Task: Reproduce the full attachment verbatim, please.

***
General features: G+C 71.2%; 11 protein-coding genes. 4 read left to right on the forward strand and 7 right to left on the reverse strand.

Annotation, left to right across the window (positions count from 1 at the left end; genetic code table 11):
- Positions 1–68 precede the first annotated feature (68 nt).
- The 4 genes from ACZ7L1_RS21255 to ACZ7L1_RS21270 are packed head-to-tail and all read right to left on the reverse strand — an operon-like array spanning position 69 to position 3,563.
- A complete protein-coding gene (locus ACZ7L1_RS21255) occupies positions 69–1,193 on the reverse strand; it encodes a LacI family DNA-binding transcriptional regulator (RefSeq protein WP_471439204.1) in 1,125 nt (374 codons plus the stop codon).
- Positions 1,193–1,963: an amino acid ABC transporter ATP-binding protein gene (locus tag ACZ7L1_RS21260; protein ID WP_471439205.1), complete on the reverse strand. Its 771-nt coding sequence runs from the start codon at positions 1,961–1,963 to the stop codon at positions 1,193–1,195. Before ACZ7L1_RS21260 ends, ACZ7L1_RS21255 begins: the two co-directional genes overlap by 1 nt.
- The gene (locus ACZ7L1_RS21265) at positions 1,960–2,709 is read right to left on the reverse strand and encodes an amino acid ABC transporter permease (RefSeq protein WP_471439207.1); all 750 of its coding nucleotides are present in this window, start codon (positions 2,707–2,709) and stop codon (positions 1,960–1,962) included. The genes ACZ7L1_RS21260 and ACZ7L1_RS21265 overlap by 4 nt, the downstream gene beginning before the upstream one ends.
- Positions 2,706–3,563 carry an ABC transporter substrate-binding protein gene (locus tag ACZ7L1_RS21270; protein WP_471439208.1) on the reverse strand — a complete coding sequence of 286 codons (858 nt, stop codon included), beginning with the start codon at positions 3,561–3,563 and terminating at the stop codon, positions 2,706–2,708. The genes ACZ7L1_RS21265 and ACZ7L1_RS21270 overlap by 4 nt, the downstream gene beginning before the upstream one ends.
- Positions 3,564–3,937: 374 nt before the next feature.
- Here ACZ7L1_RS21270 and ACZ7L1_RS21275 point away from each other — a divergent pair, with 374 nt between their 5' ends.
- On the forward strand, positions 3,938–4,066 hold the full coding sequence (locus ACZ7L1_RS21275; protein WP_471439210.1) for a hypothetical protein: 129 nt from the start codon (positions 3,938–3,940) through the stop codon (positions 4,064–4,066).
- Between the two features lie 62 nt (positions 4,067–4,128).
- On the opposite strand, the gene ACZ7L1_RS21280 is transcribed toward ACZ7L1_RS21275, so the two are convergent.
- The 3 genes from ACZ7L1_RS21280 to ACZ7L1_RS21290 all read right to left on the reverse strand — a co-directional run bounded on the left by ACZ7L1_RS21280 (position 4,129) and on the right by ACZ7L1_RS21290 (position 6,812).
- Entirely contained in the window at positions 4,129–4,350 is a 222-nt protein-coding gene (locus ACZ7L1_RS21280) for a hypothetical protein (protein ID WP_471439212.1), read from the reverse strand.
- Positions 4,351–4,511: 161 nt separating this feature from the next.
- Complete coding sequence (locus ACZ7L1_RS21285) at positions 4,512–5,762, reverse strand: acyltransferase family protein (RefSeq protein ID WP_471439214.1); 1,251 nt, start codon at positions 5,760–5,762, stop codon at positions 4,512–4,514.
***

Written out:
General features: G+C 71.2%; 11 protein-coding genes. 4 read left to right on the forward strand and 7 right to left on the reverse strand.

Annotation, left to right across the window (positions count from 1 at the left end; genetic code table 11):
- Positions 1–68 precede the first annotated feature (68 nt).
- The 4 genes from ACZ7L1_RS21255 to ACZ7L1_RS21270 are packed head-to-tail and all read right to left on the reverse strand — an operon-like array spanning position 69 to position 3,563.
- A complete protein-coding gene (locus ACZ7L1_RS21255) occupies positions 69–1,193 on the reverse strand; it encodes a LacI family DNA-binding transcriptional regulator (RefSeq protein WP_471439204.1) in 1,125 nt (374 codons plus the stop codon).
- Positions 1,193–1,963: an amino acid ABC transporter ATP-binding protein gene (locus tag ACZ7L1_RS21260; protein ID WP_471439205.1), complete on the reverse strand. Its 771-nt coding sequence runs from the start codon at positions 1,961–1,963 to the stop codon at positions 1,193–1,195. Before ACZ7L1_RS21260 ends, ACZ7L1_RS21255 begins: the two co-directional genes overlap by 1 nt.
- The gene (locus ACZ7L1_RS21265) at positions 1,960–2,709 is read right to left on the reverse strand and encodes an amino acid ABC transporter permease (RefSeq protein WP_471439207.1); all 750 of its coding nucleotides are present in this window, start codon (positions 2,707–2,709) and stop codon (positions 1,960–1,962) included. The genes ACZ7L1_RS21260 and ACZ7L1_RS21265 overlap by 4 nt, the downstream gene beginning before the upstream one ends.
- Positions 2,706–3,563 carry an ABC transporter substrate-binding protein gene (locus tag ACZ7L1_RS21270; protein WP_471439208.1) on the reverse strand — a complete coding sequence of 286 codons (858 nt, stop codon included), beginning with the start codon at positions 3,561–3,563 and terminating at the stop codon, positions 2,706–2,708. The genes ACZ7L1_RS21265 and ACZ7L1_RS21270 overlap by 4 nt, the downstream gene beginning before the upstream one ends.
- Positions 3,564–3,937: 374 nt before the next feature.
- Here ACZ7L1_RS21270 and ACZ7L1_RS21275 point away from each other — a divergent pair, with 374 nt between their 5' ends.
- On the forward strand, positions 3,938–4,066 hold the full coding sequence (locus ACZ7L1_RS21275; protein WP_471439210.1) for a hypothetical protein: 129 nt from the start codon (positions 3,938–3,940) through the stop codon (positions 4,064–4,066).
- Between the two features lie 62 nt (positions 4,067–4,128).
- On the opposite strand, the gene ACZ7L1_RS21280 is transcribed toward ACZ7L1_RS21275, so the two are convergent.
- The 3 genes from ACZ7L1_RS21280 to ACZ7L1_RS21290 all read right to left on the reverse strand — a co-directional run bounded on the left by ACZ7L1_RS21280 (position 4,129) and on the right by ACZ7L1_RS21290 (position 6,812).
- Entirely contained in the window at positions 4,129–4,350 is a 222-nt protein-coding gene (locus ACZ7L1_RS21280) for a hypothetical protein (protein ID WP_471439212.1), read from the reverse strand.
- Positions 4,351–4,511: 161 nt separating this feature from the next.
- Complete coding sequence (locus ACZ7L1_RS21285) at positions 4,512–5,762, reverse strand: acyltransferase family protein (RefSeq protein ID WP_471439214.1); 1,251 nt, start codon at positions 5,760–5,762, stop codon at positions 4,512–4,514.